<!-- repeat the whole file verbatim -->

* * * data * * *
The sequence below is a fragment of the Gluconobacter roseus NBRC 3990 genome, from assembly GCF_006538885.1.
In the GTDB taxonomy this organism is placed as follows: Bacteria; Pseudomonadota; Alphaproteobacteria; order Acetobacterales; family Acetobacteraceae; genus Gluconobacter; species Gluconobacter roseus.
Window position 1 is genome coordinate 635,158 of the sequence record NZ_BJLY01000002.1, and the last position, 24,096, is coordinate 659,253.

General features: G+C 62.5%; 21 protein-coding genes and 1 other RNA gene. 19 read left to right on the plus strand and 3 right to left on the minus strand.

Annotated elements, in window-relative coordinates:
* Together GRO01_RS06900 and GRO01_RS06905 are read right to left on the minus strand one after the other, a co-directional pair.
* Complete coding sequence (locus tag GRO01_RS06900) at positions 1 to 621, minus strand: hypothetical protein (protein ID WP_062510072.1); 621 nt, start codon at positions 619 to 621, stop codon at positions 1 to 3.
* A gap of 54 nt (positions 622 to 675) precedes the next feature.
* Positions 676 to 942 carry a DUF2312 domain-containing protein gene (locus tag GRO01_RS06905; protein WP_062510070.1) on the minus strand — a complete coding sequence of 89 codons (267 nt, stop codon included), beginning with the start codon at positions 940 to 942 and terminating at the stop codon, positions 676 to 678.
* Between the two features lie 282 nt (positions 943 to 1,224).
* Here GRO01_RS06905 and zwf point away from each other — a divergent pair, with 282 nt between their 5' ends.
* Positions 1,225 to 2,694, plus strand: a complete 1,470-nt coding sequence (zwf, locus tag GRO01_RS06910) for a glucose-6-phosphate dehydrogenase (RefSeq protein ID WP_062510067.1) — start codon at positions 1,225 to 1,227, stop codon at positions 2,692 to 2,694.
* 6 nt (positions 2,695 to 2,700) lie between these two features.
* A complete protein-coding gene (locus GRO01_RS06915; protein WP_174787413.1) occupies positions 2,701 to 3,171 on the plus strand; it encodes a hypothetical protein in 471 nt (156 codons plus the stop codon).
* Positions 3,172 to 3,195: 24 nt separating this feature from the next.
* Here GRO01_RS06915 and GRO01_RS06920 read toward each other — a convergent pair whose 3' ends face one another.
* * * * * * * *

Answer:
The sequence below is a fragment of the Gluconobacter roseus NBRC 3990 genome, from assembly GCF_006538885.1.
In the GTDB taxonomy this organism is placed as follows: Bacteria; Pseudomonadota; Alphaproteobacteria; order Acetobacterales; family Acetobacteraceae; genus Gluconobacter; species Gluconobacter roseus.
Window position 1 is genome coordinate 635,158 of the sequence record NZ_BJLY01000002.1, and the last position, 24,096, is coordinate 659,253.

General features: G+C 62.5%; 21 protein-coding genes and 1 other RNA gene. 19 read left to right on the plus strand and 3 right to left on the minus strand.

Annotated elements, in window-relative coordinates:
* Together GRO01_RS06900 and GRO01_RS06905 are read right to left on the minus strand one after the other, a co-directional pair.
* Complete coding sequence (locus tag GRO01_RS06900) at positions 1 to 621, minus strand: hypothetical protein (protein ID WP_062510072.1); 621 nt, start codon at positions 619 to 621, stop codon at positions 1 to 3.
* A gap of 54 nt (positions 622 to 675) precedes the next feature.
* Positions 676 to 942 carry a DUF2312 domain-containing protein gene (locus tag GRO01_RS06905; protein WP_062510070.1) on the minus strand — a complete coding sequence of 89 codons (267 nt, stop codon included), beginning with the start codon at positions 940 to 942 and terminating at the stop codon, positions 676 to 678.
* Between the two features lie 282 nt (positions 943 to 1,224).
* Here GRO01_RS06905 and zwf point away from each other — a divergent pair, with 282 nt between their 5' ends.
* Positions 1,225 to 2,694, plus strand: a complete 1,470-nt coding sequence (zwf, locus tag GRO01_RS06910) for a glucose-6-phosphate dehydrogenase (RefSeq protein ID WP_062510067.1) — start codon at positions 1,225 to 1,227, stop codon at positions 2,692 to 2,694.
* 6 nt (positions 2,695 to 2,700) lie between these two features.
* A complete protein-coding gene (locus GRO01_RS06915; protein WP_174787413.1) occupies positions 2,701 to 3,171 on the plus strand; it encodes a hypothetical protein in 471 nt (156 codons plus the stop codon).
* Positions 3,172 to 3,195: 24 nt separating this feature from the next.
* Here GRO01_RS06915 and GRO01_RS06920 read toward each other — a convergent pair whose 3' ends face one another.